Sister Doris is one of a handful of female brewers in Bavaria, many of whom work in establishments that have been in the same family for multiple generations. For profiles of other females at the helm of operations, see

Female artists get their due in German museumsDas Verborgene Museum (The Hidden Museum) in Berlin-Charlottenburg stages exhibitions of the works of all-but-forgotten female artists of the 20th century. Since its founding more than three decades ago, dedicated art lovers have combed the basements and archives of West Berlin museums, estates and other facilities to find pieces worthy of restoration efforts and put them on display. Its collection of works from the late 19th and early 20th century spans painting, photography, sculpture, and architecture, and thanks to the museum’s efforts, more than 100 female artists have been returned to the public view. Das Verborgene Museum welcomes visitors only when hosting one of its temporary exhibitions, and is open Thursday through Sunday afternoons only. “Elective affinities – rendezvous with women photographers 1900-1935” is scheduled to run through March 28, although the museum remains closed at present. From April 22 through the end of Aug., “Mathilde Tardif – A panopticon of society around 1900” displays the work of this French painter for the first time ever in a solo exhibition. Online:

The Paula Modersohn-Becker Museum in Bremen was the first museum in the world to be dedicated to the work of a female painter. Modersohn-Becker, born in Dresden in 1876, studied painting in Berlin and Paris, where she developed a distinctive style of painting influenced by Paul Cézanne, Paul Gauguin and the Old Masters. A pioneer of European modern art, her works are known for their texture, tonality and ability to capture the essential character of the individuals portrayed. The building in which her masterpieces are displayed has served as a museum since 1927 and is considered one of the most important examples of Expressionist architecture in Germany. The museum’s opening hours are 11 a.m.-6 p.m. daily except for on Mondays; adult entry costs 10 euros. Online:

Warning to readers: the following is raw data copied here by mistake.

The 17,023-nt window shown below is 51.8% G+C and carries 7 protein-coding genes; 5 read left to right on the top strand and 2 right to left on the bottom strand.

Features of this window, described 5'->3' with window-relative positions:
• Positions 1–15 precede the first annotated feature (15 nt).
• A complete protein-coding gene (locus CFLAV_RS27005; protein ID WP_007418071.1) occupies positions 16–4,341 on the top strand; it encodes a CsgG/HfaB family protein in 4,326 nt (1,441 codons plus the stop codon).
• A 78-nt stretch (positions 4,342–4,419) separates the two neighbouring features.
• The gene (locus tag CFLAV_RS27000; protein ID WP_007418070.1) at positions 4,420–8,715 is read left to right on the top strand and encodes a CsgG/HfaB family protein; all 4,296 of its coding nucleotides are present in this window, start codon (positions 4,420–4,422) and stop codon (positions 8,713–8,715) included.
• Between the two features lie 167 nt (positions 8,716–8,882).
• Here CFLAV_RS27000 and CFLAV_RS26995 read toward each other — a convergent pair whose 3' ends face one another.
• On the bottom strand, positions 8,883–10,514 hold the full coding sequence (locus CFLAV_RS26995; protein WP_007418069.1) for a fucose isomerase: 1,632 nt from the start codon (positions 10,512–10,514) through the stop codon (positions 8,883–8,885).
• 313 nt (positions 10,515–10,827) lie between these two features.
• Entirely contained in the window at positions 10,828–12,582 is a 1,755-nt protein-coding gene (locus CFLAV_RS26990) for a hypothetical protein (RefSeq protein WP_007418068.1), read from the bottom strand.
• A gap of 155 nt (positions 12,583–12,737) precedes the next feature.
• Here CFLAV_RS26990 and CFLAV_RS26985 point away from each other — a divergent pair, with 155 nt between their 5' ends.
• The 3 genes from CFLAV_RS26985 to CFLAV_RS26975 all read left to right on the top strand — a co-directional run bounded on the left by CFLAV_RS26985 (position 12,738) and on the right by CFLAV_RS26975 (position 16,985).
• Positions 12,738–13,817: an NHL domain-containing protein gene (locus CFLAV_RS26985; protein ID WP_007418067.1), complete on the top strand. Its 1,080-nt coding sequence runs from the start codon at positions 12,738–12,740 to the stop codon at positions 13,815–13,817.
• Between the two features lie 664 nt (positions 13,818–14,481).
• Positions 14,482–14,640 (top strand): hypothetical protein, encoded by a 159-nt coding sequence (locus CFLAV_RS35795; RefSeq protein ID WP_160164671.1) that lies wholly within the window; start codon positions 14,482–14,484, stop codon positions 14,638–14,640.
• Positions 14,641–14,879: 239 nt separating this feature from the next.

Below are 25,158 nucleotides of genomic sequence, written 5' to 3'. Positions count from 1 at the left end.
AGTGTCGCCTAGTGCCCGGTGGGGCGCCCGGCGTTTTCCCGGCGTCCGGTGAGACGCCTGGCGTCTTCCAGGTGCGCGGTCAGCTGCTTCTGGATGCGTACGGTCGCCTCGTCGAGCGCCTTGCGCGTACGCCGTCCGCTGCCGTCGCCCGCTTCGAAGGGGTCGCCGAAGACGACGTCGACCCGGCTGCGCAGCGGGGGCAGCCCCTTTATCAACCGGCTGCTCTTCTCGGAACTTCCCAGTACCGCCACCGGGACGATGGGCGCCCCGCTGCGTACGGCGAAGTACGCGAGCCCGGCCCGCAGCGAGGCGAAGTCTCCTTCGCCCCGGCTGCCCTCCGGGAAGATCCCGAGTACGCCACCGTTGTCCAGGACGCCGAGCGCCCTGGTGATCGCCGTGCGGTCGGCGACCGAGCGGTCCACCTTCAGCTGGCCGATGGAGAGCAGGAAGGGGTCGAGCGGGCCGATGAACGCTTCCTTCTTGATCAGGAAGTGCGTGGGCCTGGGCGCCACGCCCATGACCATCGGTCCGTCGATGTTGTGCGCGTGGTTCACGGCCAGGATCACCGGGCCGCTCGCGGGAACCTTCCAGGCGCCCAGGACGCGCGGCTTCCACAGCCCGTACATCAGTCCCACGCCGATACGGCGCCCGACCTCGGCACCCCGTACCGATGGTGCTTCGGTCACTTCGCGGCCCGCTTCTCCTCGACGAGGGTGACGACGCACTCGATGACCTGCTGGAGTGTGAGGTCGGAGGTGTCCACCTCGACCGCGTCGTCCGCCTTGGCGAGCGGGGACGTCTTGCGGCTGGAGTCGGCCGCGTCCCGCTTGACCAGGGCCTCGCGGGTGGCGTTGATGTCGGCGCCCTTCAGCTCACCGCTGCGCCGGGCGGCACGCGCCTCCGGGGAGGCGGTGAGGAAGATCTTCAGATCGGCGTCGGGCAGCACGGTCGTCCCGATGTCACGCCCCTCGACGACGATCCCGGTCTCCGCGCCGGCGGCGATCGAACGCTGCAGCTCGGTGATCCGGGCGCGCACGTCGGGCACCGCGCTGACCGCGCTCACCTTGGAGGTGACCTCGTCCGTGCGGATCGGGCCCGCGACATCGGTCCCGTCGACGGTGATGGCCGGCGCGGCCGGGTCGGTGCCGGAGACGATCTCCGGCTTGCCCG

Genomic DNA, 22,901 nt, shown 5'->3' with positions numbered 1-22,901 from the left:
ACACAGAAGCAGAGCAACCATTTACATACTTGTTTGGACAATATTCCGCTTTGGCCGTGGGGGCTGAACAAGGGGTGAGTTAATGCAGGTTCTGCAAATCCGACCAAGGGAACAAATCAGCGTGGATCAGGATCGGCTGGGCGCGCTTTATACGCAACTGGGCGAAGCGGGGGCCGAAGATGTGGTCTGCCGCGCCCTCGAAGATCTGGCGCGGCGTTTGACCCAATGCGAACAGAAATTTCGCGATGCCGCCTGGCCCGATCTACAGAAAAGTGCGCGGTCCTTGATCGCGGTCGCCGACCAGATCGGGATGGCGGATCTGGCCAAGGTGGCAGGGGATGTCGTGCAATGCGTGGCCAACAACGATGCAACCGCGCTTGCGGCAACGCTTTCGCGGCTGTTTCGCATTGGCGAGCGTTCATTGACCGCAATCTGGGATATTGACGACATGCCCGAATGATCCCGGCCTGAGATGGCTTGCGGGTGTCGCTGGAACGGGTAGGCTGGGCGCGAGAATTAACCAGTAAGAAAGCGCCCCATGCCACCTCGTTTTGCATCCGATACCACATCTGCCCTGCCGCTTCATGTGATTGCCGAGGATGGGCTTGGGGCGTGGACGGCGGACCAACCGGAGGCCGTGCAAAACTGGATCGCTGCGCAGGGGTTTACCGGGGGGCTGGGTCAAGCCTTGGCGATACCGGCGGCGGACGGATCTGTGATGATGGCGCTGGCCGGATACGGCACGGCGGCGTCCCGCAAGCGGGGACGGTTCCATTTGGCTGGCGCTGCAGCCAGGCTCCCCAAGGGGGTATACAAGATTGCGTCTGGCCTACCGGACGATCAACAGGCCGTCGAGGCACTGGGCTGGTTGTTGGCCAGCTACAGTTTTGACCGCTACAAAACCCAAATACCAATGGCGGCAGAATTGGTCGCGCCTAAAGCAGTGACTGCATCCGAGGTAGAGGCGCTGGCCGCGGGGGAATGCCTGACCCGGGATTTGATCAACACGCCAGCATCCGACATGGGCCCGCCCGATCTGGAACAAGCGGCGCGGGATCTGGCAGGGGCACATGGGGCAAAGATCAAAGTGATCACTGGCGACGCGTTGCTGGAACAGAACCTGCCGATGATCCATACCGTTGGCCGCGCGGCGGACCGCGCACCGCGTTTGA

Festivals for and about womenBerlin biker Irene Kotnik is the driving force between what has in the fast few years become Europe’s biggest women-only motorbike festival. Petrolettes was founded with the goal of getting women interested in motorcycles and helping them to connect with one another. Attendees of previously organized meet-ups of female bikers have enjoyed workshops, concerts and racing their machines. A rally is scheduled to take place across several European cities from June 4-6, 2021. Online:

The Women in Jazz Festival is a series of 22 events featuring jazz musicians hailing from Europe and those who have made the continent their home. From May 7-16, the German cities of Halle, Madgeburg and others host concerts featuring performers of rock, pop and ethnic music from Italy, Great Britain, France, Poland and other countries. The Next General Women in Jazz section shines a light on future jazz talents. Online: